Q92 relaunch didn’t change much

Looking specifically at CFQR, because this is a pretty good before-and-after with their relaunch in April, there’s not much to say. They’ve improved, but only to keep pace with everyone else:

  • The morning show and Terry DiMonte’s phoned-in nooner have slightly improved numbers, perhaps showing that not doing anything is the best thing to do (UPDATE: Apparently not good enough, DiMonte’s show has been cancelled)
  • Late morning and early afternoon are failing to keep pace after shuffles
  • Adding Donna Sarker to Ken Connors’s afternoon drive-time show has helped it gain considerable ground on CJFM, but CHOM improved as well to stay in second
  • It’s the most improved of the big four anglo stations on the weekend (Leta Polson hosts on weekend afternoons), but it’s still in fourth place

Virgin Radio branding hasn’t helped CJFM’s ratings

Virgin 96

Though everyone at what used to be Mix 96 was really excited about owner Astral Media stripping out their (admittedly lame and generic) branding to replace it with one they bought form the British, ratings figures since CJFM’s new brand launch in January have shown little change for the station.

BBM figures for Dec. 1 to March 1 (PDF) using their new fancy-shmancy portable people meters show it has 16% of the anglo Montreal market, putting it behind powerhouse CJAD but ahead of its direct competition. Over the past few years, CJFM’s share of the anglo market has drifted between 13% and 20%. There was a slight uptick compared to figures from before the relaunch, resulting in about 8,000 more daily listeners, or an increase of about 1%. But that’s still well within the usual margin for error in radio ratings.

If Astral expected an audience jump from the change, it didn’t get one. But there wasn’t a widespread abandonment of the station either. When it comes down to it, people don’t care about the branding, so long as the music is the same.

For the French side of the recent radio ratings, Le Devoir has the numbers.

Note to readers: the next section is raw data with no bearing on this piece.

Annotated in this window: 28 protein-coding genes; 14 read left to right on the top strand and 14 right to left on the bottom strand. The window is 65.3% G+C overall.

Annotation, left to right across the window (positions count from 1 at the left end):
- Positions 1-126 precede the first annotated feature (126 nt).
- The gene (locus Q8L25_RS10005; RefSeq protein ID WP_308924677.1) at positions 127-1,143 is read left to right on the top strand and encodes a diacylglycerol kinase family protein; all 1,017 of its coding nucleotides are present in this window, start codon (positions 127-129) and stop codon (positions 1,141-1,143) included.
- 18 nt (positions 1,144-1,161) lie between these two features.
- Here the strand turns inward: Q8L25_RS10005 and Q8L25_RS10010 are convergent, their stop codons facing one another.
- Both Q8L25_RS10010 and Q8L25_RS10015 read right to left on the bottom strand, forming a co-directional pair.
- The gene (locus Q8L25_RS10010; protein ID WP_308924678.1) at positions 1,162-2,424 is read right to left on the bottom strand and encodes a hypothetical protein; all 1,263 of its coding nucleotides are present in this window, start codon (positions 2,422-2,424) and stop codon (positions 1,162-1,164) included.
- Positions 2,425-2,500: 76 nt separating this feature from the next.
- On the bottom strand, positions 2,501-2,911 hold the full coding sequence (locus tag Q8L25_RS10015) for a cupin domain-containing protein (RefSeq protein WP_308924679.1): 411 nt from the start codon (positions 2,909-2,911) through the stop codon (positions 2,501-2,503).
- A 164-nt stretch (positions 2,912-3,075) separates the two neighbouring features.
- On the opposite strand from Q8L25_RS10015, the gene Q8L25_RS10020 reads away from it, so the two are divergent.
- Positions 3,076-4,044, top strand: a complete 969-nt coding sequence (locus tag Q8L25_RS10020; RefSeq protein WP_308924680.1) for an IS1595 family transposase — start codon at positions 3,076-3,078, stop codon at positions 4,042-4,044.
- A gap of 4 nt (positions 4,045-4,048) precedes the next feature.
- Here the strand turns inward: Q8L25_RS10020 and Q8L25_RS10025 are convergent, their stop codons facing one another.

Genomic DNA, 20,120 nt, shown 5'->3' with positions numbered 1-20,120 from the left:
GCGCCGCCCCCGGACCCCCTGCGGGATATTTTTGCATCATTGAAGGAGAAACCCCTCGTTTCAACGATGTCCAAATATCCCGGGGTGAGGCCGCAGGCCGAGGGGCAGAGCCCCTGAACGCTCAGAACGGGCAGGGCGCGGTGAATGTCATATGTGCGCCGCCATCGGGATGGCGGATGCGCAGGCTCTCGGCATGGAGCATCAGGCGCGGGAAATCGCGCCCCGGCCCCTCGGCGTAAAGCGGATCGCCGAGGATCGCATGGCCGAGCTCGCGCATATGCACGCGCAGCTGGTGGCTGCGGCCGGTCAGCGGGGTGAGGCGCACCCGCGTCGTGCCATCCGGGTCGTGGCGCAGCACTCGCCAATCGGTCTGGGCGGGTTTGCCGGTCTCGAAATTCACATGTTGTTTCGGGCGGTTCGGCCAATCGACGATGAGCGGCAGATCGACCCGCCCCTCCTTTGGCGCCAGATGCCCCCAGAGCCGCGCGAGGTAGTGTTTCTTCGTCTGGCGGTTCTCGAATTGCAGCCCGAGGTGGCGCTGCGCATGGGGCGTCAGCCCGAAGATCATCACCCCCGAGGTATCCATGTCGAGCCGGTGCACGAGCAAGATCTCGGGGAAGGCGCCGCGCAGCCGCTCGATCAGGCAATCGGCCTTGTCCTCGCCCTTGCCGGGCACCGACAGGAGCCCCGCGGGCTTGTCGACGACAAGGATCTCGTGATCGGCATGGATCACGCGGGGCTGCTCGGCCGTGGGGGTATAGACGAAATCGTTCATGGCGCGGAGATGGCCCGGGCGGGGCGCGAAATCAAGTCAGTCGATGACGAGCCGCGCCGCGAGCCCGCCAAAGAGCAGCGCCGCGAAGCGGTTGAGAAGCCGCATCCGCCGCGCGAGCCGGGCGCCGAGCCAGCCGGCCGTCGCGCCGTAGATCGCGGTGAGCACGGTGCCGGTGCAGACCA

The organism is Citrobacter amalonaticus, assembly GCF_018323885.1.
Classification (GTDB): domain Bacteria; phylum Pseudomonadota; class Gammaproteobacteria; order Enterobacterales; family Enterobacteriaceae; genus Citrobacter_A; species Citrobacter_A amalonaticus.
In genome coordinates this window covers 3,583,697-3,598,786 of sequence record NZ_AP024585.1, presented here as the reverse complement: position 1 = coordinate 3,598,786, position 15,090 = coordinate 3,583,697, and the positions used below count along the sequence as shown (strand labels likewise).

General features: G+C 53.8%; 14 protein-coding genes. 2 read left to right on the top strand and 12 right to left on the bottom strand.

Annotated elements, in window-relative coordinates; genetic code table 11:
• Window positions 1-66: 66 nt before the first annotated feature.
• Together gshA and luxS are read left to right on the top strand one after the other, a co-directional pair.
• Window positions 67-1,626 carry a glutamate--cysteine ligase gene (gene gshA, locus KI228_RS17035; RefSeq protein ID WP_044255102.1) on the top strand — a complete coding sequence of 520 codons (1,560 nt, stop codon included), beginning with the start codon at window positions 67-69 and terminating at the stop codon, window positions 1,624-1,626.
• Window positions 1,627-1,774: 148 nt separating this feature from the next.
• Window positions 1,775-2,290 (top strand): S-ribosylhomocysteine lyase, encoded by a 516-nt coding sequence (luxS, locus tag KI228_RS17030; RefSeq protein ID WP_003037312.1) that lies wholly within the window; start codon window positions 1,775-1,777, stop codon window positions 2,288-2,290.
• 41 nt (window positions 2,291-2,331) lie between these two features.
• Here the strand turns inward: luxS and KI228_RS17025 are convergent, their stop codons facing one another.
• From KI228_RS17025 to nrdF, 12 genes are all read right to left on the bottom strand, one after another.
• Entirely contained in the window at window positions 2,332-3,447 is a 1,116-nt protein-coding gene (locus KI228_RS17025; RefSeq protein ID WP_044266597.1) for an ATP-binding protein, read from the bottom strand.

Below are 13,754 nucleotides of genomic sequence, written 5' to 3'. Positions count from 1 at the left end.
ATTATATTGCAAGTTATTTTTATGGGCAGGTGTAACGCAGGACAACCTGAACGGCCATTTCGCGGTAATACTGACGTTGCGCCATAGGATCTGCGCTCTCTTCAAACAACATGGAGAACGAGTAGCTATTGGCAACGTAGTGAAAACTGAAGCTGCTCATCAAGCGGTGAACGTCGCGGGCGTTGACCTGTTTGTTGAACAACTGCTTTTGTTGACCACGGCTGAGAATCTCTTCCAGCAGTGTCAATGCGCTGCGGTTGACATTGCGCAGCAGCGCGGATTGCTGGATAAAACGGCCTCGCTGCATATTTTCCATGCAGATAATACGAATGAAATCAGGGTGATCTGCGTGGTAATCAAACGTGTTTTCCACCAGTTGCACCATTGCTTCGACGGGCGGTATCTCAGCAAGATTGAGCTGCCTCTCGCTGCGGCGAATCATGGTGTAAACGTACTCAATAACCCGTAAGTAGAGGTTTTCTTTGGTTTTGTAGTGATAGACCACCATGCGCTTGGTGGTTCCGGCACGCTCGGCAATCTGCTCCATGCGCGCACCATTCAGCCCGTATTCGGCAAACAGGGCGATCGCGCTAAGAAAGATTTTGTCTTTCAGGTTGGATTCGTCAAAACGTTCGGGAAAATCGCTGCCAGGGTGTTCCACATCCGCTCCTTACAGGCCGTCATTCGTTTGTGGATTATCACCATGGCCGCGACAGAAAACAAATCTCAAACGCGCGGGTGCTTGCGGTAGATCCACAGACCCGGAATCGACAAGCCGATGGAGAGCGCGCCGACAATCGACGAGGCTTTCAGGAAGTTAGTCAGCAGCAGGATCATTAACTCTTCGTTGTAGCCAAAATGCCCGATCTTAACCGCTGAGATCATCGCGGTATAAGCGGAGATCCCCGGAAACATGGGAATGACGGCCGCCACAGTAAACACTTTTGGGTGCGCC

Why is CBC Montreal’s News at Six sucking a bit less?

The Suburban crunches some numbers in the evening TV news race here, and theorizes that Frank Cavallaro’s move from CTV to CBC had something to do with the latter’s 25% jump in viewership over last year, prompting Inside the CBC to wonder if weathermen are the magic ticket to success.

I think we should take a step back here. 25% seems large, but only represents about 6,000 actual viewers. CBC Montreal’s news audience is still an order of magnitude smaller than CTV, which has dominated the race since CBC gutted Newswatch.

Though I’m sure Cavallaro has a loyal audience, the numbers probably have more to do with people slowly trickling back to CBC after the network decided to bring back a local one-hour newscast. And the station still has plenty of ground to make up. It needs a new studio (well, actually, it needs its own studio), a graphics department, and other things that only money can buy.

Meanwhile, The Suburban notices that Paul Graif, a victim of Global Quebec’s job cuts, is now at CTV. Another example of why we have one local news program here and two pretend local news programs.

Metro is now No. 1 paper in Montreal (kinda)

Yesterday’s issue of Metro (PDF) sang from the heavens about the latest NADbank ratings report which showed that the paper gets 244,700 daily readers, just passing the Journal, La Presse and 24 Heures for the top spot on the island of Montreal.

(The figures are for the island, not the metropolis, since Metro is only distributed in the city’s core.)

The figures seem to represent a national trend, as free dailies are seeing huge increases in readership, and that increase, along with modest gains from the Globe and Post, are helping to raise the overall average of newspaper readership in Canada.

So call this one a victory for bite-size news with no analysis, and newspapers with no few journalists spewing out wire copy by the cheap.